The 1894-S Morgan dollar is usually a nice coin and makes you wish there were more of them.
Had the coin?s mintage of 1.26 million been a Carson City total, no one would have given it a second thought, but this was San Francisco and Morgan mintages there tend to be much higher.
San Francisco mintages were much higher in the 1880s, but in 1893 there was the repeal of the silver purchasing clause from the Act of July 14, 1890, and that meant big changes, as there would be no new silver purchases.
It was seen in the mintages of 1893, as the 1893-S had a mintage of just 100,000, while the high mintage for the year was the 1893-CC at 677,000.
The situation in 1894 was not quite as unusual, but neither was it normal, as the 1894 dollar had a mintage of just 110,000, while the New Orleans and San Francisco totals were both less than 2 million, which was unusual for both.
The 1894-S, like many San Francisco dollars, was well struck with excellent luster, although it can have die-polishing lines that make it look cleaned to some, but otherwise your average 1894-S is going to be a nice coin.
We are not certain what happened to the supply of the 1894-S, but it was a low mintage, so any numbers lost were significant. Some were released into circulation, but not that many, as in VG-8 the 1894-S today is $62.50, which is a solid premium.
The simple fact is that we do not have many recorded cases of the 1894-S appearing in significant numbers. The one everyone remembers is a bag that was allegedly one of a number released in Deer Lodge, Mont., in the 1950s that contained 980 examples of the 1894-S and 20 examples of the 1893-S. How that happened is anyone?s guess.
Q. David Bowers has tracked the release of bags of every Morgan dollar date in his The Official Red Book Of Morgan Silver Dollars and he suggests that bags were available during the 1950s for their $1,000 face value, but that demand was low.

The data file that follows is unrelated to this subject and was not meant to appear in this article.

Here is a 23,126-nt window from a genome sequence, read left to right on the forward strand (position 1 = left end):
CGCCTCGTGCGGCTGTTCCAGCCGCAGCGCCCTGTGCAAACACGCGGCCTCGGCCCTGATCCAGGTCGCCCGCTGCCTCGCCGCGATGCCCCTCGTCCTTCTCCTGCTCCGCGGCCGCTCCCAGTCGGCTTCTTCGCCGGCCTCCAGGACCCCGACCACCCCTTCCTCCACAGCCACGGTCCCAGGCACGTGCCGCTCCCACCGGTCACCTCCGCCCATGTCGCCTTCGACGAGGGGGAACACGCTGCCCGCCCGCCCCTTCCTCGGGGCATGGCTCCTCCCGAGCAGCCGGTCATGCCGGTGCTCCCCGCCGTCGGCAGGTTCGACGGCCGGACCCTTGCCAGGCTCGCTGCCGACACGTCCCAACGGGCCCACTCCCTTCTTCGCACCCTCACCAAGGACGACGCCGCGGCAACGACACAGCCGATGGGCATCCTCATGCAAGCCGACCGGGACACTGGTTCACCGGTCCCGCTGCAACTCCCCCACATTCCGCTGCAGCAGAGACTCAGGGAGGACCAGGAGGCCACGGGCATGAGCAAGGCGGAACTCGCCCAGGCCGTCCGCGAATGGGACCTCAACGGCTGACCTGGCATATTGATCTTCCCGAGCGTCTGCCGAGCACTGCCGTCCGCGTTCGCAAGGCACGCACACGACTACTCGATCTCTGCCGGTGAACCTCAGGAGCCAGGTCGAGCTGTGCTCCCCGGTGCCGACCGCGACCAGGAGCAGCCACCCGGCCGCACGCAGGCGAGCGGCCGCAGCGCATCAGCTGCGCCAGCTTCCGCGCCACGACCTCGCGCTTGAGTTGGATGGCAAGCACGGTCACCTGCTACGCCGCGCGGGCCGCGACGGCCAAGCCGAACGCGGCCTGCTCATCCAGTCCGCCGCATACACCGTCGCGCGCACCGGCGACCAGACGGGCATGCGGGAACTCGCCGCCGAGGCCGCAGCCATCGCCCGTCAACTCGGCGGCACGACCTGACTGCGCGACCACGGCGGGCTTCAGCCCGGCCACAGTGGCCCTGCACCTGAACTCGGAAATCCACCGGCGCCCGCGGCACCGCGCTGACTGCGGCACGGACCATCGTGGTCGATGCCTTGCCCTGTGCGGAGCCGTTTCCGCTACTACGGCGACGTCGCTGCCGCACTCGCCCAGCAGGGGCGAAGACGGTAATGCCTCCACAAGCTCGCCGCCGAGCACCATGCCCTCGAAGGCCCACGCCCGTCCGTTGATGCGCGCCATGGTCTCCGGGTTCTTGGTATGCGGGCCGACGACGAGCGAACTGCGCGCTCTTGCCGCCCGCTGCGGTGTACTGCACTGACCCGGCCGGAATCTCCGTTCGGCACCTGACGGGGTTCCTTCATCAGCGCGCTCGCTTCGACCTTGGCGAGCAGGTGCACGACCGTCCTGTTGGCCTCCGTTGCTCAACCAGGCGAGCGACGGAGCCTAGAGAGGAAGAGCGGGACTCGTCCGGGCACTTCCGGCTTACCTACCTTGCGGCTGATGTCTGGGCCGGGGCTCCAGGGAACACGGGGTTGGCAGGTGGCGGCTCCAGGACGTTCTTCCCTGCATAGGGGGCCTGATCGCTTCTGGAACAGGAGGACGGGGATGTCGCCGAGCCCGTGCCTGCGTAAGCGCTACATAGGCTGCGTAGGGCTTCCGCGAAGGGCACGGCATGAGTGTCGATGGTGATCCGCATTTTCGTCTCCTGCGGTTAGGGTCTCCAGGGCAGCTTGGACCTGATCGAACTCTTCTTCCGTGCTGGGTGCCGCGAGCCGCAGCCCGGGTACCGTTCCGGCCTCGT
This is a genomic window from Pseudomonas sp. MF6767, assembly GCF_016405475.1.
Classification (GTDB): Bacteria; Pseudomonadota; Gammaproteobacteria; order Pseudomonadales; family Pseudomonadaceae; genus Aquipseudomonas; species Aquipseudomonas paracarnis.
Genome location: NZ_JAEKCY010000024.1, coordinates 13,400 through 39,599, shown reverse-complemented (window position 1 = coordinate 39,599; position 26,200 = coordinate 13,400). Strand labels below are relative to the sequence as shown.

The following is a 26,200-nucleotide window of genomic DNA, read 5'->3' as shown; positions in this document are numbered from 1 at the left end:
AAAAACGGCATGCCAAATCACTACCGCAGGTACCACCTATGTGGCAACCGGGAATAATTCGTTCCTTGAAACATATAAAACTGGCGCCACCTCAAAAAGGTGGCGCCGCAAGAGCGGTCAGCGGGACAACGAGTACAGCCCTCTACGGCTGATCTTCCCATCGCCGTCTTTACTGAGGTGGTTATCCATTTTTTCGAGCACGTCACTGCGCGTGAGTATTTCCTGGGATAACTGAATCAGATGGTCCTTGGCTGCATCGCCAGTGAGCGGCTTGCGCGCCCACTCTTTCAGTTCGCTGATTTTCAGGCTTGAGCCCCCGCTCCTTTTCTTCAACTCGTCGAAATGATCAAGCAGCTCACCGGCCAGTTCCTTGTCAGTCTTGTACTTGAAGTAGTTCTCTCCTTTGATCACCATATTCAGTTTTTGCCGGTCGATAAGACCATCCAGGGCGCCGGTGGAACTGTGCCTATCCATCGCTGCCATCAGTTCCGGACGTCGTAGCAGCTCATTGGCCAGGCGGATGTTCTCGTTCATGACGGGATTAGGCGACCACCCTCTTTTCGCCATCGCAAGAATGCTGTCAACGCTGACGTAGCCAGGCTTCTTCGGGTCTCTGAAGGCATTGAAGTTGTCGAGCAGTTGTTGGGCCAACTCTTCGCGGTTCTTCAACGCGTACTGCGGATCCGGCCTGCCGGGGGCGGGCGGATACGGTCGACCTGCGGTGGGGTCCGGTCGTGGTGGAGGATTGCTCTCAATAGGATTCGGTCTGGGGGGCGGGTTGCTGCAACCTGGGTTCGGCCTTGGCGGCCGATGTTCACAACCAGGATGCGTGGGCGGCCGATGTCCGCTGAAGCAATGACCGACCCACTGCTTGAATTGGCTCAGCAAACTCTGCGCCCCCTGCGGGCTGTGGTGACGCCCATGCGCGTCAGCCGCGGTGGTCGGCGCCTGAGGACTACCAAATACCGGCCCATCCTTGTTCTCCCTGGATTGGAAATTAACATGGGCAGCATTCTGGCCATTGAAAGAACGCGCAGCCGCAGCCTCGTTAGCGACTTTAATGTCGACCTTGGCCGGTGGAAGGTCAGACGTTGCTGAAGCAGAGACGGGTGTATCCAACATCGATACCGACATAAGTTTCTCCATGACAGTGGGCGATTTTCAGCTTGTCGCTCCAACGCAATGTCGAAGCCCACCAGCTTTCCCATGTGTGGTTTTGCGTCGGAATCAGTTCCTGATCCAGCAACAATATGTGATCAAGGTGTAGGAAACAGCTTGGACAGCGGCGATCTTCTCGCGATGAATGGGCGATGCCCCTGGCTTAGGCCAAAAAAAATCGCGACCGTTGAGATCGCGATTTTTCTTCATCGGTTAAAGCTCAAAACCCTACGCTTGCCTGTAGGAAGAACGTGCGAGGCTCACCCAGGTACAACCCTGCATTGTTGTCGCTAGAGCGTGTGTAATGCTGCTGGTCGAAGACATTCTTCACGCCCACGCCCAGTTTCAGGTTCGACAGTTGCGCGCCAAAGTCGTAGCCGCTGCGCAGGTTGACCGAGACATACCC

It was apparently a case where the 1894-S, despite being in the San Francisco vault, was never sent to Nevada for the casinos, like other Morgan dollars.
It?s less surprising that there appear to have been few 1894-S Morgans released at the height of the Treasury releases. With its modest mintage, it would have been surprising to see any numbers make it to Washington in the mid 1950s and early 1960s, as the San Francisco dollars released during that period tended to be the ones with larger mintages.
Bowers reports some numbers coming from Wayne Miller, who suggested there were hoards of up to 100 entering the market back in 1982. Beyond that report, however, there is relatively little by way of real evidence of any significant numbers of the 1894-S.
If you look at the prices of the 1894-S in top grades today, you see an MS-60 at $720, a solid premium that indicates a lack of supply. You might, in MS-65 under those circumstances, expect a slightly higher price than the current $6,850, but that price is likely a bit lower than expected because the 1894-S has a fairly high percentage of its Mint State examples reach higher grades.
It all makes the 1894-S an interesting date and a bit of a mystery, as we cannot trace it the way we can others. But what would a Morgan dollar be without a little bit of mystery?